with wild type virus. We also observed that the more experienced the
laboratory and the better trained its people, the better were the
Missing a mutant virus present as a minor species would
be relevant to patients who have been on therapy for a short time
and those who have stopped therapy. "Generally, if a patient has
been on a stable regimen for a long time, you would expect most
mutations to become dominant in the viral population," Dr. Boucher
says. A minor mutant strain might also be present in a patient who
has been newly infected.
Dr. Boucher advises laboratories that are starting to do genotypic
HIV resistance testing to build in run controls and QC controls
and to adhere to an independent QC program. "I think it is good
that more clinically oriented laboratories are starting to do this
assay," Dr. Boucher says. "They are more used to thinking in terms
of QA and QC. But they must realize that it is a difficult assay
to do, probably the most error-prone assay in clinical virology."
Asked about the panel’s call for "expert interpretation"
of resistance assay results, Dr. Hirsch says, "In an ideal world
we could have not only the commercial laboratory’s interpretation
of the results it provides but also someone local with expertise
in interpreting HIV resistance test results to give practicing clinicians
useful guidance." Physicians in clinical practice who see hundreds
of patients don’t always have the time to keep up with the latest
advances in this complex area. "I have no doubt that [the amount
of expert advice] could be improved," Dr. Hirsch says. "In metropolitan
areas with major medical centers there are people with that kind
of expertise, but it is not available everywhere."
"We do need someone between the test result and the treating physician,"
Dr. Mellors says. "But I think what will happen is that the number
of people caring for HIV-infected patients will shrink and their
collective expertise will increase. Just as you don’t treat cancer
in general practice," he continues, "you shouldn’t be treating HIV
in general practice unless you do it enough so that you can interpret
the test results." Treating HIV disease "is not for the faint of
heart," Dr. Mellors says. In the meantime, he recommends consultation
with an expert. "If anybody calls me, I would speak with them,"
Obtaining such expert consultation depends on who is available
locally. "So-called experts don’t really have time to sit down and
deal with calls all day," Dr. Kuritzkes says. "They are busy doing
their own clinical or research work." He foresees systems that may
improve this situation, such as a move to set up a uniform rules-based
interpretation system. Experts would regularly review recent data
and make tables for suggested interpretation. Dr. Kuritzkes’ sense
from talking to companies making kits is that they would be happier
if an external body reviewed the data and formulated clinical significance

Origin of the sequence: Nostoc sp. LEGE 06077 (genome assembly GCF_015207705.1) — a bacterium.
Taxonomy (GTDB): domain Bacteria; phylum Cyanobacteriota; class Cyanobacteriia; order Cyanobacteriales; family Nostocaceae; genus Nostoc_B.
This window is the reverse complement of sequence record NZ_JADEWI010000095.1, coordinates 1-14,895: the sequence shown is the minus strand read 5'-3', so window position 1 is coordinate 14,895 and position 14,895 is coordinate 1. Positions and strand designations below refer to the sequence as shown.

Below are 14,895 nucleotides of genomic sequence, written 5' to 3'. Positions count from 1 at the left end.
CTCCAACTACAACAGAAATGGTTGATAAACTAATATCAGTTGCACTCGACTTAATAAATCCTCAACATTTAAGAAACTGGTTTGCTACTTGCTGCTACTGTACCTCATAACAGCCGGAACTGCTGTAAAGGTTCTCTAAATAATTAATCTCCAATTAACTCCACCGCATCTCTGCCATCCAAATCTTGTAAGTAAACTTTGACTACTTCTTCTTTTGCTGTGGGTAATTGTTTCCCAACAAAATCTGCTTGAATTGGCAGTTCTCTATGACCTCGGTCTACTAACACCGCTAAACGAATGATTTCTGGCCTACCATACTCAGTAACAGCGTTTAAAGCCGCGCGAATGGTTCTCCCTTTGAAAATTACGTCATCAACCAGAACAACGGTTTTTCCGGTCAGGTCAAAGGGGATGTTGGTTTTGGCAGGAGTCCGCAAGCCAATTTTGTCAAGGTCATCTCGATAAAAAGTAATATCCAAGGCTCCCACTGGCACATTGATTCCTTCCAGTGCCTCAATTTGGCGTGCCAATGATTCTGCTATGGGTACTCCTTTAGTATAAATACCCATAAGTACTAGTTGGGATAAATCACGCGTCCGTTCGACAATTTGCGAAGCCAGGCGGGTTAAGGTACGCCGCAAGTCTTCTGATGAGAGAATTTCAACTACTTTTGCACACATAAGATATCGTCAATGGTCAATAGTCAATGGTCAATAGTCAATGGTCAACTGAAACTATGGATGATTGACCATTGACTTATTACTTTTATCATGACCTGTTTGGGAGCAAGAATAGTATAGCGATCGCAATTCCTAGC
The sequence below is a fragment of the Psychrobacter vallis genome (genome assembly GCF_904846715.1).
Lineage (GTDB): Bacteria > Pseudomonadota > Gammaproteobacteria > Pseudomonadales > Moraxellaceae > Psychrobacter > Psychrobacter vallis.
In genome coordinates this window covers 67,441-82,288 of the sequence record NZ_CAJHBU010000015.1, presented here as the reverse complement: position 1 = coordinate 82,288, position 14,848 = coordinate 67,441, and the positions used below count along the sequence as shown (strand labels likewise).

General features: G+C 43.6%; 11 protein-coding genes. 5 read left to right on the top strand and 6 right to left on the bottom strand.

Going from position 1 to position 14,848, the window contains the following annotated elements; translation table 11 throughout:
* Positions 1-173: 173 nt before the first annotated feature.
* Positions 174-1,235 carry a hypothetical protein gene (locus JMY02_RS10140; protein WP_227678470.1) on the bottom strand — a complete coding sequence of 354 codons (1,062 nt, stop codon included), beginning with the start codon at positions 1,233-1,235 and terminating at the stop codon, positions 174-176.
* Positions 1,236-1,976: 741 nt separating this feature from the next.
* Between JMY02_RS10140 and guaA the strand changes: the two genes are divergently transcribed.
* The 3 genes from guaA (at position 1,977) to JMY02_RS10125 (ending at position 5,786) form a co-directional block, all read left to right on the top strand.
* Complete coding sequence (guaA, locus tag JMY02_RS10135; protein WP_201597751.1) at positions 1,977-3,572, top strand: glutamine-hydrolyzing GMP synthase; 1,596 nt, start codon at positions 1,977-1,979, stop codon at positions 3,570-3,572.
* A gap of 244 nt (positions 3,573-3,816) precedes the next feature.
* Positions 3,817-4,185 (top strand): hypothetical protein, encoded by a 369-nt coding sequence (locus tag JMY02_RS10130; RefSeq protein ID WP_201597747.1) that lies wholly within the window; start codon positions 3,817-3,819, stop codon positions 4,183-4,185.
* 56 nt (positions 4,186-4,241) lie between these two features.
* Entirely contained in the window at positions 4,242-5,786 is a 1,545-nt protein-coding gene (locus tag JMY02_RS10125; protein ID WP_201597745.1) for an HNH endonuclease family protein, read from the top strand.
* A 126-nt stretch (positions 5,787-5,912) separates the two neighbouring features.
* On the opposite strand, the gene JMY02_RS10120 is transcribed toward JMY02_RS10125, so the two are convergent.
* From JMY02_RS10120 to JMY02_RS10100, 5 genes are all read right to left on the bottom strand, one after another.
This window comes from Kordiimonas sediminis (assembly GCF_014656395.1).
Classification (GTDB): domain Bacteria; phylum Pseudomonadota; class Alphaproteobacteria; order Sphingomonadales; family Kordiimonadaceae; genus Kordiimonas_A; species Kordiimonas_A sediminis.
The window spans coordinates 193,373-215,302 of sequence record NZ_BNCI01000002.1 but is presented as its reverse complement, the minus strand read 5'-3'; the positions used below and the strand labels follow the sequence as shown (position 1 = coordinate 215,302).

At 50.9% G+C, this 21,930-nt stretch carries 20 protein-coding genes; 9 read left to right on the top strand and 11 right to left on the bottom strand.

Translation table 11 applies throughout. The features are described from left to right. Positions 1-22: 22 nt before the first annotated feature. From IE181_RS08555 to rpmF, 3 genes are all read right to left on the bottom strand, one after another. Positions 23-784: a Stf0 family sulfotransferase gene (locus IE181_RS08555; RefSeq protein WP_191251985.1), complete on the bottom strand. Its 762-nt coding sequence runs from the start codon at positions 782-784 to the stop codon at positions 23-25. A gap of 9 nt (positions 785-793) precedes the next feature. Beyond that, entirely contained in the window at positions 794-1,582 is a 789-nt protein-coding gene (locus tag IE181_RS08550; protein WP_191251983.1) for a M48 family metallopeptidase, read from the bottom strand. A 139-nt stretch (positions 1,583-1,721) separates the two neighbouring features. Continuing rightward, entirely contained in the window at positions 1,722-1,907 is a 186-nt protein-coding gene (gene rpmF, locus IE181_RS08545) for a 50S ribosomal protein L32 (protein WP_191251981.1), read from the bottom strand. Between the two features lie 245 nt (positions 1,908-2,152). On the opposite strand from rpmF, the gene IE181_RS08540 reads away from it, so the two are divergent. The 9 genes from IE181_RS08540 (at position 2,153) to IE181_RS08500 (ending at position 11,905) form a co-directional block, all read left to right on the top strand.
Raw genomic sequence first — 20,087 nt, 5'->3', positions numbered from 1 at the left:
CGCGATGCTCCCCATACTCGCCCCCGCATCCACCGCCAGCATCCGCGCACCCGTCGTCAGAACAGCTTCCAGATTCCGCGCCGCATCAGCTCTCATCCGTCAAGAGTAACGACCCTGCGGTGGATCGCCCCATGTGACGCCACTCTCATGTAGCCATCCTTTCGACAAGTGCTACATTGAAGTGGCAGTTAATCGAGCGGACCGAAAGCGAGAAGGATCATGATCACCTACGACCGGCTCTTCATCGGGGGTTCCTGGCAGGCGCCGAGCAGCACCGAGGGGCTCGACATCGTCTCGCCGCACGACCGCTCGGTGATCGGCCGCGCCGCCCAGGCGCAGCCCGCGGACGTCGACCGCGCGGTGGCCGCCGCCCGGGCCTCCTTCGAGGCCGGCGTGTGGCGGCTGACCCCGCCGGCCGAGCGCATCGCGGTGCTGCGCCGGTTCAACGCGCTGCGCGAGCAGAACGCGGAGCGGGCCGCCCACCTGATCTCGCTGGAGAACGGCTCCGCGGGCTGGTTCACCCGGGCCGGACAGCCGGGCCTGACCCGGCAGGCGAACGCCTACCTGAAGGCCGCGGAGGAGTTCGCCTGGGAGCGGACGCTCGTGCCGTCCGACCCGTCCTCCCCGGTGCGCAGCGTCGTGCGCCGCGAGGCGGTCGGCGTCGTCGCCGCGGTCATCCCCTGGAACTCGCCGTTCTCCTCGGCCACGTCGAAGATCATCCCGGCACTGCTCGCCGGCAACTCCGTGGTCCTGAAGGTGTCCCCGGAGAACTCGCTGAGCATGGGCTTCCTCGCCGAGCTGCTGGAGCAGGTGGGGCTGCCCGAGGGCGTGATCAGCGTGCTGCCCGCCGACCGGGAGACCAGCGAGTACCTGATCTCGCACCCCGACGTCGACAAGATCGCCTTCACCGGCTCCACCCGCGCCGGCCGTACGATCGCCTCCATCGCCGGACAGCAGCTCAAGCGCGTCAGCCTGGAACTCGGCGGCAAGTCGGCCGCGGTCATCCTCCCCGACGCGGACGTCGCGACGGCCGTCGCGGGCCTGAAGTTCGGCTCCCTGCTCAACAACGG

for various mutations. "We are trying to establish some standards
across industry so that automated reports would build in these interpretative
systems," Dr. Kuritzkes says, "but there are some regulatory issues."
He, too, acknowledges Virco’s (of Mechelen, Belgium) virtual phenotype,
a computer-based algorithm that relies on Virco’s large database
of linked phenotypic and genotypic data for individual isolates.
"It shows promise but clearly requires prospective validation,"
Dr. Kuritzkes says. "And anyway, our goal should be to determine
how a given genotype predicts the outcome with drugs A, B, and C,
not how well can I correlate genotype to phenotype."
Of the limited number of experts, Dr. Wainberg says, "I don’t
see a dilemma at all. I see an opportunity." It will be impossible
to instruct every practitioner on the intricacies of genotyping,
of course, and experts are busy people who cannot answer calls all
day about interpreting genotypes. "What we should be doing," he
says, "is training limited numbers of people to act as resource
individuals for physicians who can come to them with questions about
mutational profiles. And we can offer this as a reimbursable service."
Along this line, Dr. Hirsch notes that the Infectious Disease Society
of America has formed a subset of physicians who specialize in HIV
care. This group includes infectious disease specialists but also
those from other specialties who see a lot of HIV patients, such as
physicians in oncology and even general internal medicine and pediatrics.
"HIV care is a sub-branch of medicine now, and it will be increasingly
recognized as a specialty as things get more complex over time," he
With the large number of assays done by a commercial laboratory,
the demand for expert interpretation would be expected to be high.
Answering such questions can be complicated, Dr. Alcorn says. For
phenotypic assays, what is a relevant clinical cutoff? For genotypic
assays, there are so many combinations of mutations that need to
be interpreted. "Having said that," he points out, "evidence from
clinical trials, VIRADAPT in particular, where a rules-based algorithm
was used, demonstrate that even with complexity you can devise a
set of rules that will lead to clinically relevant results. Those
rules are being established," Dr. Alcorn adds. Physicians are becoming
aware of Web sites that help them interpret the results of resistance
assays, he notes: http://hivdb.stanford.edu and http:// idiotype.lanl.gov
(Los Alamos maintains the latter site). In any event, Dr. Alcorn
reports, "I don’t get a whole lot of calls asking about interpretation
An important milestone could be reached soon: The first FDA approval
of an HIV resistance assay. Visible Genetics has submitted its TruGene
genotyping kit for FDA approval. "It would be the first 510(k) HIV
resistance assay," Dr. Kuritzkes notes, "and it would make a difference."
A number of states are holding back on funding of these assays because
they are not approved. "When FDA approval arrives, it will drive
a number of states to fund these tests," Dr. Kuritzkes says. "I
don’t know how it will shift usage patterns," he adds. Many reference
laboratories are now using an in-house kit; how many will shift
to the approved kit is unclear.
Dr. Alcorn agrees that FDA approval of a genotyping kit would
speed up reimbursement policies. "We are now at the point where
it requires communication back and forth to payers about these tests,"
he says. Making them routinely reimbursable will go a long way toward
making them more widely used.
William Check is a freelance medical writer in Wilmette, IL